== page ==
In its early days, photography was a complicated business, a pursuit taken up only by professionals or extremely enthusiastic and knowledgeable amateurs. In 1888, along came a camera that changed all that. It had no complicated controls and instead of taking pictures on individual glass plates, as had previously been the case, it used a roll of film.
Until then the word ‘snapshot’ referred to a gunshot fired quickly without seriously aiming at a fast-moving target. But now the word took on a new meaning. Snapshot photography for the masses arrived with a camera aimed at (and bought by) people who might never before have thought of owning a camera.
This new type of camera was the brainchild of George Eastman. He became interested in photography at 24, when he bought a wet plate outfit in which plates had to be made and sensitized prior to exposure, used while still wet and then processed immediately after. To make photography simpler, Eastman began manufacturing dry plates, which could be made in advance for use and development at a later date. From there it was only a short step to coating an emulsion onto paper to make flexible film.
Eastman’s first commercial use for the film was loaded into holders, made to fit existing plate cameras. But soon he turned his attention elsewhere. On March 30 1888 he filed a patent for the camera that changed the way people thought about photography. It was the first roll film snapshot camera, and he called it The Kodak.
Over the years, there has been speculation about where the word came from. Some reckoned it was an acronym for something that no one seems to remember. Others were of the opinion that it was the sound the shutter made—‘kodak’. Neither was true. Here’s how Eastman, speaking in 1920, explained the word: “The letter K had been a favorite with me—it seems a strong, incisive sort of letter. It became a question of trying out a great number of combinations of letters that made words starting and ending with K.”
Later, he wrote: “This is not a foreign name or word. It was constructed by me to serve a definite purpose. It has the following merits as a trademark. It is short. It is not capable of mispronunciation. It does not resemble anything in the art and cannot be associated with anything else in the art.”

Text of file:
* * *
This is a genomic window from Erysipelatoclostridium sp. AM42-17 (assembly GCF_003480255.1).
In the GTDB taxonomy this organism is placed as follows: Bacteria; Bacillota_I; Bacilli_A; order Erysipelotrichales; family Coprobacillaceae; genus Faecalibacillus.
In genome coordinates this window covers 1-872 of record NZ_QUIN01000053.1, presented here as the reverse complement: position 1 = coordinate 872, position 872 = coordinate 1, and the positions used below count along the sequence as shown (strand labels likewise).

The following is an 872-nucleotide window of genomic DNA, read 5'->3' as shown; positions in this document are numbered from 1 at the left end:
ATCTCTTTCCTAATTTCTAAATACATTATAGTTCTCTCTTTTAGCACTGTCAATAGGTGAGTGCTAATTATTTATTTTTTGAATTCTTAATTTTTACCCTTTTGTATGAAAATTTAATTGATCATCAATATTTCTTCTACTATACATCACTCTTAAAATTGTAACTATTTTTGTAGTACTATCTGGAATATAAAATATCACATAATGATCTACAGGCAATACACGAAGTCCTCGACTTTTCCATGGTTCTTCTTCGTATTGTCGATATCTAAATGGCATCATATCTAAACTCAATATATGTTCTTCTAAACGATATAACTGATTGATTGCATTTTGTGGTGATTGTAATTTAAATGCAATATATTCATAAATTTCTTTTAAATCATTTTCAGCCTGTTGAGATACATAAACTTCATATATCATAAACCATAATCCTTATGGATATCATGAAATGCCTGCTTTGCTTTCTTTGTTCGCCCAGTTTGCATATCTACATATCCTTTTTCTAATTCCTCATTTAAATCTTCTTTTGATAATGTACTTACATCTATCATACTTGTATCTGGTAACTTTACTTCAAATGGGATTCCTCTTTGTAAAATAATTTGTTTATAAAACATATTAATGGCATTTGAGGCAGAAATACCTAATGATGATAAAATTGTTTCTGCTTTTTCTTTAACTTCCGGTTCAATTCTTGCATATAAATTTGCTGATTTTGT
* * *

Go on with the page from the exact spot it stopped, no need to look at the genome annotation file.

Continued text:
The Kodak was a box camera, certainly not the first of the type, but undoubtedly a significant inf luence on the shape of things to come in the snapshot market. It measured 61⁄2 x 33⁄4 x 31⁄4 inches, weighed only 35 ounces and was covered in black morocco leather. It had only three controls: a string to tension the shutter, a button to release it and a key to wind the film. It sold for $25.
The camera used stripping film, in which the emulsion was stripped away from a paper base, transferred to a sheet of clear gelatin and varnished with collodion during development.
The shutter consisted of a hollow cylinder with the lens supported inside. The cylinder rotated about an axis crossways to the lens axis. A string attached to the cylinder was led through a hole to the outside of the camera body, and when this was pulled in a series of short jerks, it rotated the cylinder against a spring, which tensioned it ready for the exposure. Pressing the button released the cylinder to rotate and, when an aperture in the shutter cylinder passed the lens, the exposure was made. In 1889, a more straightforward sector shutter replaced this complicated mechanism.
The lens was fixed focus with a fixed aperture, and a 60-degree angle of view, which allowed a depth of field from four feet to infinity. Although the camera had no viewfinder, early models were supplied with a piece of card which, placed on top of the body, gave a rough guide for framing the picture. Later cameras were etched on top with V-lines.
The negative image was circular at 21⁄2 inches in diameter. This was because the lens wasn’t good enough to provide fine definition to all corners of the picture area. A circular mask was placed in front of the film so only the center of the lens’s image was recorded.